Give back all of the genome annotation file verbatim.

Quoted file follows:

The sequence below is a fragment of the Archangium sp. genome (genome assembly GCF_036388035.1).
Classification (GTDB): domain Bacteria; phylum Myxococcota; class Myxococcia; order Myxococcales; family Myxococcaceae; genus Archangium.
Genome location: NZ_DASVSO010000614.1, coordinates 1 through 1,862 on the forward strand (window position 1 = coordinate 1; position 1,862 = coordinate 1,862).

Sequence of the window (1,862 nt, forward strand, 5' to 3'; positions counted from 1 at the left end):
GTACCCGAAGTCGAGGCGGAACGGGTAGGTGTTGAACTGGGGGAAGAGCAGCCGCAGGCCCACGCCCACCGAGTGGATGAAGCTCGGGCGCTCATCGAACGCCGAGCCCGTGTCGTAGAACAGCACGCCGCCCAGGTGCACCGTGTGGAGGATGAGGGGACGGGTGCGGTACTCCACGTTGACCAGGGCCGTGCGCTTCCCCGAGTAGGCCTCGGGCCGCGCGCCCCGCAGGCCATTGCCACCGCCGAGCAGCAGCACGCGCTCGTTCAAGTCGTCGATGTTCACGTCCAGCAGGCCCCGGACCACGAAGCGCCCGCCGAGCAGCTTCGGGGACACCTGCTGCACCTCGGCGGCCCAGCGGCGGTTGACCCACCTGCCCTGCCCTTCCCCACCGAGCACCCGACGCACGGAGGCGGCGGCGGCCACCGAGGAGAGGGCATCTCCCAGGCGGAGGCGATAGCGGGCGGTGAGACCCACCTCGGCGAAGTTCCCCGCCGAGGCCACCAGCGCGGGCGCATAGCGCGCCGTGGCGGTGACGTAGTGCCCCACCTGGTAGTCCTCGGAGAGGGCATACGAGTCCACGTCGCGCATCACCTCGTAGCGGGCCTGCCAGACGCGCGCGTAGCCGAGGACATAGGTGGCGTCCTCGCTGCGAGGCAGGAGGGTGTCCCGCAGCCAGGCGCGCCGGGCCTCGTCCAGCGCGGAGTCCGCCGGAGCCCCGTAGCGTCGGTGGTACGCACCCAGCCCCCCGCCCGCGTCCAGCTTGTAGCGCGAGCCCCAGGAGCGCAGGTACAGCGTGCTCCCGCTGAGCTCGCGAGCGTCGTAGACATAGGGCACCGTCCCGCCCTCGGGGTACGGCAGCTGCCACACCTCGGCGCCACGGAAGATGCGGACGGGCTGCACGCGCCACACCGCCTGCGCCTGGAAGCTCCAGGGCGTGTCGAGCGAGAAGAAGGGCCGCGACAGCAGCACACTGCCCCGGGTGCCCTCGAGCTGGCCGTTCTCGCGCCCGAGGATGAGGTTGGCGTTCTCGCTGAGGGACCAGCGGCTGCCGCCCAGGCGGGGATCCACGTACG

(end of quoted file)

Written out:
The sequence below is a fragment of the Archangium sp. genome (genome assembly GCF_036388035.1).
Classification (GTDB): domain Bacteria; phylum Myxococcota; class Myxococcia; order Myxococcales; family Myxococcaceae; genus Archangium.
Genome location: NZ_DASVSO010000614.1, coordinates 1 through 1,862 on the forward strand (window position 1 = coordinate 1; position 1,862 = coordinate 1,862).

Sequence of the window (1,862 nt, forward strand, 5' to 3'; positions counted from 1 at the left end):
GTACCCGAAGTCGAGGCGGAACGGGTAGGTGTTGAACTGGGGGAAGAGCAGCCGCAGGCCCACGCCCACCGAGTGGATGAAGCTCGGGCGCTCATCGAACGCCGAGCCCGTGTCGTAGAACAGCACGCCGCCCAGGTGCACCGTGTGGAGGATGAGGGGACGGGTGCGGTACTCCACGTTGACCAGGGCCGTGCGCTTCCCCGAGTAGGCCTCGGGCCGCGCGCCCCGCAGGCCATTGCCACCGCCGAGCAGCAGCACGCGCTCGTTCAAGTCGTCGATGTTCACGTCCAGCAGGCCCCGGACCACGAAGCGCCCGCCGAGCAGCTTCGGGGACACCTGCTGCACCTCGGCGGCCCAGCGGCGGTTGACCCACCTGCCCTGCCCTTCCCCACCGAGCACCCGACGCACGGAGGCGGCGGCGGCCACCGAGGAGAGGGCATCTCCCAGGCGGAGGCGATAGCGGGCGGTGAGACCCACCTCGGCGAAGTTCCCCGCCGAGGCCACCAGCGCGGGCGCATAGCGCGCCGTGGCGGTGACGTAGTGCCCCACCTGGTAGTCCTCGGAGAGGGCATACGAGTCCACGTCGCGCATCACCTCGTAGCGGGCCTGCCAGACGCGCGCGTAGCCGAGGACATAGGTGGCGTCCTCGCTGCGAGGCAGGAGGGTGTCCCGCAGCCAGGCGCGCCGGGCCTCGTCCAGCGCGGAGTCCGCCGGAGCCCCGTAGCGTCGGTGGTACGCACCCAGCCCCCCGCCCGCGTCCAGCTTGTAGCGCGAGCCCCAGGAGCGCAGGTACAGCGTGCTCCCGCTGAGCTCGCGAGCGTCGTAGACATAGGGCACCGTCCCGCCCTCGGGGTACGGCAGCTGCCACACCTCGGCGCCACGGAAGATGCGGACGGGCTGCACGCGCCACACCGCCTGCGCCTGGAAGCTCCAGGGCGTGTCGAGCGAGAAGAAGGGCCGCGACAGCAGCACACTGCCCCGGGTGCCCTCGAGCTGGCCGTTCTCGCGCCCGAGGATGAGGTTGGCGTTCTCGCTGAGGGACCAGCGGCTGCCGCCCAGGCGGGGATCCACGTACG